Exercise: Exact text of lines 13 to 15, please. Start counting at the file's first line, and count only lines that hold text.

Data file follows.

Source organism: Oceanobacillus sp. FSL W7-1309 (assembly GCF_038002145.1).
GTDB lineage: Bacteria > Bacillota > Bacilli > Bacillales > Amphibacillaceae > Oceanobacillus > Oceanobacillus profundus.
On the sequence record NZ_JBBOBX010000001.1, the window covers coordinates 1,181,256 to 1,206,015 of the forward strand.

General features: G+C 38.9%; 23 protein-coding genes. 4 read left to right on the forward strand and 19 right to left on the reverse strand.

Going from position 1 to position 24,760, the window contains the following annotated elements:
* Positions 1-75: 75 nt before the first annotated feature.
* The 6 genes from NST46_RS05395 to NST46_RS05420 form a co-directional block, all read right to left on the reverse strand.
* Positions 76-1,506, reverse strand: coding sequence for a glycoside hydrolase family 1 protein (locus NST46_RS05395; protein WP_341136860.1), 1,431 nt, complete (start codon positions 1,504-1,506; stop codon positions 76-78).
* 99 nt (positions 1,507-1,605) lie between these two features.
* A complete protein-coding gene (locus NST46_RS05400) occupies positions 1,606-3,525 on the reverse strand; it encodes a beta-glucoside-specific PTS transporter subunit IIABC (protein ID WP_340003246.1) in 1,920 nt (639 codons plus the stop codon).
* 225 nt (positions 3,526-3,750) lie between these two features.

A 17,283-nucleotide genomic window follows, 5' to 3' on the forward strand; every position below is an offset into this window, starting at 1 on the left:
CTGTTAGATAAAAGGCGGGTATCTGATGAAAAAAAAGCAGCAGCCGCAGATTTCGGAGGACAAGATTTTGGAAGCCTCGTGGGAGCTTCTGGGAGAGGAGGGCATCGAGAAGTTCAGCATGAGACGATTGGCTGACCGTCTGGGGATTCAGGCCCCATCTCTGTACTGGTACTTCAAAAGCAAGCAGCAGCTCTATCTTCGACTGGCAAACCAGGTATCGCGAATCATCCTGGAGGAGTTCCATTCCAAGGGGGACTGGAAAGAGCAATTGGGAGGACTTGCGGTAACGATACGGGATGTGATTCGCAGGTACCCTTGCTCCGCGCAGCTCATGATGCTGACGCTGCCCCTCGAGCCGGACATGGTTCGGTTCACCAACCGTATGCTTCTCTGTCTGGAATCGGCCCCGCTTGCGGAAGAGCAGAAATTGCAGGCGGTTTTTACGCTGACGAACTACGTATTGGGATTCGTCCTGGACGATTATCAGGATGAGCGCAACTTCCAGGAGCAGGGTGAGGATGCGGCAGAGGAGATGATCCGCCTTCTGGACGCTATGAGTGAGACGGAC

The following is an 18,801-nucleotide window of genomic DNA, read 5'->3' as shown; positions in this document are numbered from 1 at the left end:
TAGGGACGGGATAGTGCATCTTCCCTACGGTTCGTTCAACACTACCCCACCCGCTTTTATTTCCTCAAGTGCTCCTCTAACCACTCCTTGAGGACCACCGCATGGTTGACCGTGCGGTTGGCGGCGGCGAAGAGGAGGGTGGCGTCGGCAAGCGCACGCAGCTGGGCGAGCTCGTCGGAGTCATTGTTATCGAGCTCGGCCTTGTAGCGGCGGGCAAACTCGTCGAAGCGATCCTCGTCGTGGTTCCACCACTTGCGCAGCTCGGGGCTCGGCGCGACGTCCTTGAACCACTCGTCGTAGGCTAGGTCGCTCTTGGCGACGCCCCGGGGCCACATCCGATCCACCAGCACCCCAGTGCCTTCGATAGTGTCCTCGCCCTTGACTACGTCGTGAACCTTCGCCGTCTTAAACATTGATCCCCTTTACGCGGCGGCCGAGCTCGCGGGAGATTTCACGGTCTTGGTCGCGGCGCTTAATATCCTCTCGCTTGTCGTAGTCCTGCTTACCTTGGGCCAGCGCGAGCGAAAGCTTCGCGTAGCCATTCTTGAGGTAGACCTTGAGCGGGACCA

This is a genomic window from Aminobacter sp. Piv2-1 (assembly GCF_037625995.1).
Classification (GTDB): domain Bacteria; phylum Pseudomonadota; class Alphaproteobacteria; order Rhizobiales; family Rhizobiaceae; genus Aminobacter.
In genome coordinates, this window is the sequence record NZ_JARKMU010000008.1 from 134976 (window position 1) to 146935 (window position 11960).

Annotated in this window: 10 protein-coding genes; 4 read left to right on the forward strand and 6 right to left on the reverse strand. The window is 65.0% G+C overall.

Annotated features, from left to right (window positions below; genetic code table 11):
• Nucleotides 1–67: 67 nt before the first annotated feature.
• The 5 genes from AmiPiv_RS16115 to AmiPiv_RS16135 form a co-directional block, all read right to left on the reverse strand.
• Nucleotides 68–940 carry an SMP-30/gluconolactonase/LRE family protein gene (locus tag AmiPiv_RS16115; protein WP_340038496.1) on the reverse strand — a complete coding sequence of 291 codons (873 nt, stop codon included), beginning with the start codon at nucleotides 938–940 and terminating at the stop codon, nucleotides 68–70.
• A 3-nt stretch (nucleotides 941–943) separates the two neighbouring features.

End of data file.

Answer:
CTGTTAGATAAAAGGCGGGTATCTGATGAAAAAAAAGCAGCAGCCGCAGATTTCGGAGGACAAGATTTTGGAAGCCTCGTGGGAGCTTCTGGGAGAGGAGGGCATCGAGAAGTTCAGCATGAGACGATTGGCTGACCGTCTGGGGATTCAGGCCCCATCTCTGTACTGGTACTTCAAAAGCAAGCAGCAGCTCTATCTTCGACTGGCAAACCAGGTATCGCGAATCATCCTGGAGGAGTTCCATTCCAAGGGGGACTGGAAAGAGCAATTGGGAGGACTTGCGGTAACGATACGGGATGTGATTCGCAGGTACCCTTGCTCCGCGCAGCTCATGATGCTGACGCTGCCCCTCGAGCCGGACATGGTTCGGTTCACCAACCGTATGCTTCTCTGTCTGGAATCGGCCCCGCTTGCGGAAGAGCAGAAATTGCAGGCGGTTTTTACGCTGACGAACTACGTATTGGGATTCGTCCTGGACGATTATCAGGATGAGCGCAACTTCCAGGAGCAGGGTGAGGATGCGGCAGAGGAGATGATCCGCCTTCTGGACGCTATGAGTGAGACGGAC

The following is an 18,801-nucleotide window of genomic DNA, read 5'->3' as shown; positions in this document are numbered from 1 at the left end:
TAGGGACGGGATAGTGCATCTTCCCTACGGTTCGTTCAACACTACCCCACCCGCTTTTATTTCCTCAAGTGCTCCTCTAACCACTCCTTGAGGACCACCGCATGGTTGACCGTGCGGTTGGCGGCGGCGAAGAGGAGGGTGGCGTCGGCAAGCGCACGCAGCTGGGCGAGCTCGTCGGAGTCATTGTTATCGAGCTCGGCCTTGTAGCGGCGGGCAAACTCGTCGAAGCGATCCTCGTCGTGGTTCCACCACTTGCGCAGCTCGGGGCTCGGCGCGACGTCCTTGAACCACTCGTCGTAGGCTAGGTCGCTCTTGGCGACGCCCCGGGGCCACATCCGATCCACCAGCACCCCAGTGCCTTCGATAGTGTCCTCGCCCTTGACTACGTCGTGAACCTTCGCCGTCTTAAACATTGATCCCCTTTACGCGGCGGCCGAGCTCGCGGGAGATTTCACGGTCTTGGTCGCGGCGCTTAATATCCTCTCGCTTGTCGTAGTCCTGCTTACCTTGGGCCAGCGCGAGCGAAAGCTTCGCGTAGCCATTCTTGAGGTAGACCTTGAGCGGGACCA